Waterfalls In Iceland

Waterfalls In Iceland

“Nature is the art of god.” Dante Alighieri

There is no shortage of waterfalls  in Iceland.  They are literally everywhere and come in all shapes and sizes. The reasons for Iceland having so many great waterfalls, likely numbering in the thousands, are largely climate related. The country’s northern latitude means that it has lots of rain and snow, and it also has a number of glaciers. Combine these facts with the mountainous and volcanic landscape, and you have a country that is just epic for waterfalls. Here are a few that I’ve seen. 

Hraunfossar

This is a stunning series of small waterfalls flowing out of the lava. Together, they form an amazing outpouring, woven like delicate lace within the creases of the lava. It’s not big nor powerful but the effect of a group of mini waterfalls coming straight out of a lava field creates something unique.  It was formed by an eruption under the nearby glacier of Langjökull, the second largest ice-cap in Iceland.

 You will find another beautiful waterfall there called Barnafoss running through a narrow rocky gorge. The waterfalls are located in West Iceland, around 125 kilometers from Reykjavík.

Dettifoss

Dettifoss is the most powerful waterfall in Europe. It is also the largest in Europe in terms of volume.

The waterfall is so powerful that it makes the surrounding rocks vibrate, and the vibration can be felt by hand. It is 100 meters wide and has a drop of 45 meters into the canyon below.

Dettifoss is located in Vatnajökull National Park in Northeast Iceland, around 554 km from Reykjavík. It’s source is Iceland’s largest glacier Vatnajokull.

Godafoss

Like many things in Iceland, Goðafoss of course has a legend. As the story goes, in the year one thousand,  a local chieftain decided that Icelanders should adopt Christianity. He threw all of his statues of Pagan gods into the waterfall and the waterfall was appropriately named Goðafoss, which translates to the “waterfall of the gods”. It is more famous for its beauty than its power. The source is the Skjálfandafljót River (don’t ask me to pronounce this or many other Icelandic words) from a glacier. Godafoss is in the far north of Iceland.

Seljalandsfoss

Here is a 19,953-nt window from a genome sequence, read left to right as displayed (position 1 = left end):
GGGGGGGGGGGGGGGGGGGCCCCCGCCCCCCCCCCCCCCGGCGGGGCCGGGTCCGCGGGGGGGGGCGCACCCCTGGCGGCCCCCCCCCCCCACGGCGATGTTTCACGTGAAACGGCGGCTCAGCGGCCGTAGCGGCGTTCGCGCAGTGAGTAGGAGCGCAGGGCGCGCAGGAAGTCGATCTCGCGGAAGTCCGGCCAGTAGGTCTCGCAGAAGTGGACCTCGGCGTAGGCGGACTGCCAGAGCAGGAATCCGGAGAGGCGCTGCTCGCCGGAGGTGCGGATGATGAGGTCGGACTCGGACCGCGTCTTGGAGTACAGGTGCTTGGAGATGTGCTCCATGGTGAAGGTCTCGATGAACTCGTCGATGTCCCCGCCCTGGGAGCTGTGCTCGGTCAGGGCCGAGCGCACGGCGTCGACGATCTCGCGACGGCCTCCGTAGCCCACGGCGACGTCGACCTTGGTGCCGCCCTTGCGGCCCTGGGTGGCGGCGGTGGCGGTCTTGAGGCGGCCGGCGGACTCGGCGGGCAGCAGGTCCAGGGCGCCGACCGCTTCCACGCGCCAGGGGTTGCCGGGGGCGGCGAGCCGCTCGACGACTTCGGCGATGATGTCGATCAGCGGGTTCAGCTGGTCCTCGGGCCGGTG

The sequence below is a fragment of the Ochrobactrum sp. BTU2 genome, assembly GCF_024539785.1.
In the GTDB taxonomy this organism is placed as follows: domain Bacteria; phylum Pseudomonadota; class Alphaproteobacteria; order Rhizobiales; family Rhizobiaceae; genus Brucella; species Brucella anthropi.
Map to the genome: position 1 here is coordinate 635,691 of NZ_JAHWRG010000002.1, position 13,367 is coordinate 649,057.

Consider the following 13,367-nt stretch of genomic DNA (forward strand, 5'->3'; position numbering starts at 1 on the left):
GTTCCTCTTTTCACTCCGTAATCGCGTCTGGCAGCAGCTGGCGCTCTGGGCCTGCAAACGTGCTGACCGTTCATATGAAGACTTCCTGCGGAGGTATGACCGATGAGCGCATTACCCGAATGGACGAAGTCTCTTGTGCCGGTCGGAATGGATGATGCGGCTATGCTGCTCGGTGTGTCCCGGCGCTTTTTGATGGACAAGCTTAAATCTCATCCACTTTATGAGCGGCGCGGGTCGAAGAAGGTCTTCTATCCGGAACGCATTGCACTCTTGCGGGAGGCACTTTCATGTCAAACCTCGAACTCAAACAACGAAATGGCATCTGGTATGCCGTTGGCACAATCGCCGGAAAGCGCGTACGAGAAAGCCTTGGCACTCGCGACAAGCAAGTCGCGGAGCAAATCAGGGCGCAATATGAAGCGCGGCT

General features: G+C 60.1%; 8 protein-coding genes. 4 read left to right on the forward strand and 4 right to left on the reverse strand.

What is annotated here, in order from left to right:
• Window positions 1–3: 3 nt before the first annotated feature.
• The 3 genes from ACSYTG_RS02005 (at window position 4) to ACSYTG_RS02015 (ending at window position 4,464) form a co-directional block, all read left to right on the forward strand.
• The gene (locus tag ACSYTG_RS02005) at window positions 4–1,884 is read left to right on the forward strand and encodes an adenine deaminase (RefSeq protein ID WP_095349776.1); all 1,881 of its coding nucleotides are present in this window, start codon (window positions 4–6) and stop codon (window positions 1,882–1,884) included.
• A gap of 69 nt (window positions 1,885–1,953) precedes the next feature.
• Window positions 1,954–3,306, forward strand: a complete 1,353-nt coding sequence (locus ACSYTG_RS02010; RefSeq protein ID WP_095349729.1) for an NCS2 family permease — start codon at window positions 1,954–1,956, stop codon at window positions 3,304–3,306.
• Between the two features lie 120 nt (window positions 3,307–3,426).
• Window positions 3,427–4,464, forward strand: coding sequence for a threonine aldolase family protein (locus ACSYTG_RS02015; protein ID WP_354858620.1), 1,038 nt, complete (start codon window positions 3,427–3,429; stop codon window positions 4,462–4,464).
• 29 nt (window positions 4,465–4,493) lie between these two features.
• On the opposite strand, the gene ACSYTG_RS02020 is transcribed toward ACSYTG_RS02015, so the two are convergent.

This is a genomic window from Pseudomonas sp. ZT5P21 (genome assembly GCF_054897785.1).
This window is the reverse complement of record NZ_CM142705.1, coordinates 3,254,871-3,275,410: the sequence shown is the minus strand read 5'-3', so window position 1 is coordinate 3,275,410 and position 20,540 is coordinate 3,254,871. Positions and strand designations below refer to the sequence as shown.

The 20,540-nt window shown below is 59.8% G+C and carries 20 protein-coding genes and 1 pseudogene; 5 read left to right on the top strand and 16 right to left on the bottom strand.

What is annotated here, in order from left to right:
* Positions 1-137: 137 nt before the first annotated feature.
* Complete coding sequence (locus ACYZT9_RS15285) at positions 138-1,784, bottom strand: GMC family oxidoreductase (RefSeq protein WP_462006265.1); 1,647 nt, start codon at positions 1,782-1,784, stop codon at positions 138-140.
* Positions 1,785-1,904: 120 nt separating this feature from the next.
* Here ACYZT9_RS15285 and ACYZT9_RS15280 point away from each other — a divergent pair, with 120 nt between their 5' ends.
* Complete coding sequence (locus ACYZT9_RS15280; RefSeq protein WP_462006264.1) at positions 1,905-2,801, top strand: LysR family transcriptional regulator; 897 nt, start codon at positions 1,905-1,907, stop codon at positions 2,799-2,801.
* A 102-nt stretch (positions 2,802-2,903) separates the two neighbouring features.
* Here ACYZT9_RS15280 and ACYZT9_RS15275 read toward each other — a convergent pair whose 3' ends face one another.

Seljalandsfoss is one of the crown jewels of Iceland waterfalls and tourists flock to this waterfall located in the south of the country. It is part of the Seljalands River that has its origin in the volcano under the glacier Eyjafjallajökull  (still can’t pronounce this one and they say it a lot). What makes this waterfall unique is that you can walk behind it. It’s supposed to be a remarkable experience. I opted to stay dry that day. 

Gullfoss

This is one of the most popular attractions in Iceland and is accessible on the Golden Circle route.  This two tier waterfall cascades down 32 meters into a gorge in the Hvítá River and you can stand close enough to feel the cool water spray on your face. It was  formed by a series of enormous glacial floods around the end of the last ice age. Gullfoss is located around 115 kilometers from Reykjavík. In addition to being a beautiful waterfall, Gullfoss has a strong history. In the early 20th century, many foreign investors wanted to harness the waterfall to produce electricity. Investors were planning to build a hydroelectric power plant, which would have totally destroyed the waterfall. Sigríður Tómasdóttir (an investor’s daughter) was very strongly against the project. She threatened to throw herself into the waterfall in protest.The project didn’t materialize, thanks to Sigríður and her lawyer (who became the first president of Iceland), Gullfoss was protected for the people of Iceland to enjoy.

Fly safe,

JAZ

 

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